To inquire into all aspects of the above transactions, their history and their impact on the ratepayers of the City of Sarnia as they relate to the good government of the municipality, or the conduct of its public business, and to make any recommendations which the Commissioner may deem appropriate and in the public interest as a result of his Inquiry.  [Emphasis added.]

 

33                               The Commissioner is thus directed to, and limited by, the municipality’s interest in good government and the conduct of public business.  The limitation is important and counsel for the various participants are entitled to see that it is respected.  The Resolution then provides:

 


for the purpose of providing fair notice to those individuals who may be required to attend and give evidence, ... it is anticipated that the Inquiry may include ... [in respect of the various transactions] their relationship to one another; the consideration provided by the parties in each instance; the granting by Clearwater of a right of first refusal to MacPump upon the purchase of the Lottie Neely lands by Clearwater; the acceptance by Clearwater of a mortgage given by Consortium upon its purchase of the Parklands; and the timing of the various transactions in relation to one another and in relation to the amalgamation of Clearwater and the former City of Sarnia; [Emphasis added.]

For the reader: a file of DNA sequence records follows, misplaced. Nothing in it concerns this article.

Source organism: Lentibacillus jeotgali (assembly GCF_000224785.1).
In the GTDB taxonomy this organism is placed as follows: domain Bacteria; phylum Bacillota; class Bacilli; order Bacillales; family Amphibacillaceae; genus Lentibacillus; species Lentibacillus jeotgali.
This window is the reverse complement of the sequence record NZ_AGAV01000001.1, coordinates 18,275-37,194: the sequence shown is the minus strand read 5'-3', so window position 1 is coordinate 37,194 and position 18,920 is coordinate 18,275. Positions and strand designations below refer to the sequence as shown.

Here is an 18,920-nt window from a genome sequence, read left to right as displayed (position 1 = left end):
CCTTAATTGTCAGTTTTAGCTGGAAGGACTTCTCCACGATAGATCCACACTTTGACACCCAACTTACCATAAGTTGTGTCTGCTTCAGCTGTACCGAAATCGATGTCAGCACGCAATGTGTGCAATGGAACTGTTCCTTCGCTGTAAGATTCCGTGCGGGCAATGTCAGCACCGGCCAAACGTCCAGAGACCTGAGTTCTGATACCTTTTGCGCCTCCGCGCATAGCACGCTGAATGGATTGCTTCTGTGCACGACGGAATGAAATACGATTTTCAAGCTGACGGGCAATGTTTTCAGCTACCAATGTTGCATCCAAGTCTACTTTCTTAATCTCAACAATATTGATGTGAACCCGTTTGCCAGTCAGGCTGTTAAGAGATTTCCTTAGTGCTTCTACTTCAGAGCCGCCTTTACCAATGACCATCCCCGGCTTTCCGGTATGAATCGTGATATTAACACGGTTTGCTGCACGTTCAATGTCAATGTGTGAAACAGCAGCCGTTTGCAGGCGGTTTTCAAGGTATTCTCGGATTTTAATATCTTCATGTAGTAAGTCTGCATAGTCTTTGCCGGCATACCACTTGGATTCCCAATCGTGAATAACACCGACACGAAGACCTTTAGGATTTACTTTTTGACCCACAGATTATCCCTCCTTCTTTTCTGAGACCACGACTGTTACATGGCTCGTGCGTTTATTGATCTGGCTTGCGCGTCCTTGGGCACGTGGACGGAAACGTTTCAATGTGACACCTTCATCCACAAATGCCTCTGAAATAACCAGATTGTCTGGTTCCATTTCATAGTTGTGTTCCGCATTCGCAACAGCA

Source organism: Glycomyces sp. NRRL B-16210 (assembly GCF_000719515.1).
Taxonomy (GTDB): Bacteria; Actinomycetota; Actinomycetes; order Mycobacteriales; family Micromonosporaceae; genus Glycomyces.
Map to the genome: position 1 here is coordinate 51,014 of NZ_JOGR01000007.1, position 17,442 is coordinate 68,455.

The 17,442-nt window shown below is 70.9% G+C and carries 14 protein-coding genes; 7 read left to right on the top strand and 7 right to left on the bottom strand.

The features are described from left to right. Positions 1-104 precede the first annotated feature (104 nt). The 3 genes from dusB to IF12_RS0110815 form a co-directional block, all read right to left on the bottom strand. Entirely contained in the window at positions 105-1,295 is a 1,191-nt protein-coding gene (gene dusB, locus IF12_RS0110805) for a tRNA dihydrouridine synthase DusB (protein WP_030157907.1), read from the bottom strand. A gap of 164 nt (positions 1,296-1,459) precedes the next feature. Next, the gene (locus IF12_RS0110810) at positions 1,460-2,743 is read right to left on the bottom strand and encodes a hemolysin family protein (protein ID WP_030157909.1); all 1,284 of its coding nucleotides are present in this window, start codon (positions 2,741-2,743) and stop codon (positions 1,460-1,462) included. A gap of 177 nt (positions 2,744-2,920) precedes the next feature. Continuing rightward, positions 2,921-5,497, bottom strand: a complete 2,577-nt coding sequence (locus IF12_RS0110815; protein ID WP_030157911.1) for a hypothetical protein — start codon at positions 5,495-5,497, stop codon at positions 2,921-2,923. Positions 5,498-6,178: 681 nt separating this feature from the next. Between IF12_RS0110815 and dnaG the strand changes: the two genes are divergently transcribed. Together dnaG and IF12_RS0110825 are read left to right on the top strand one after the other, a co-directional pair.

34                               In terms of “good government” and the conduct of “public business” the Resolution specifically recites its “anticipation” of

 

2.    an inquiry into the nature and extent of the information which was available to the parties to the various transactions at all relevant times;

 

3.    an inquiry into the relationships, if any, between the elected and administrative representatives of Clearwater, and the principals and representatives of the Board, MacPump, the Trustee and Consortium at all relevant times; and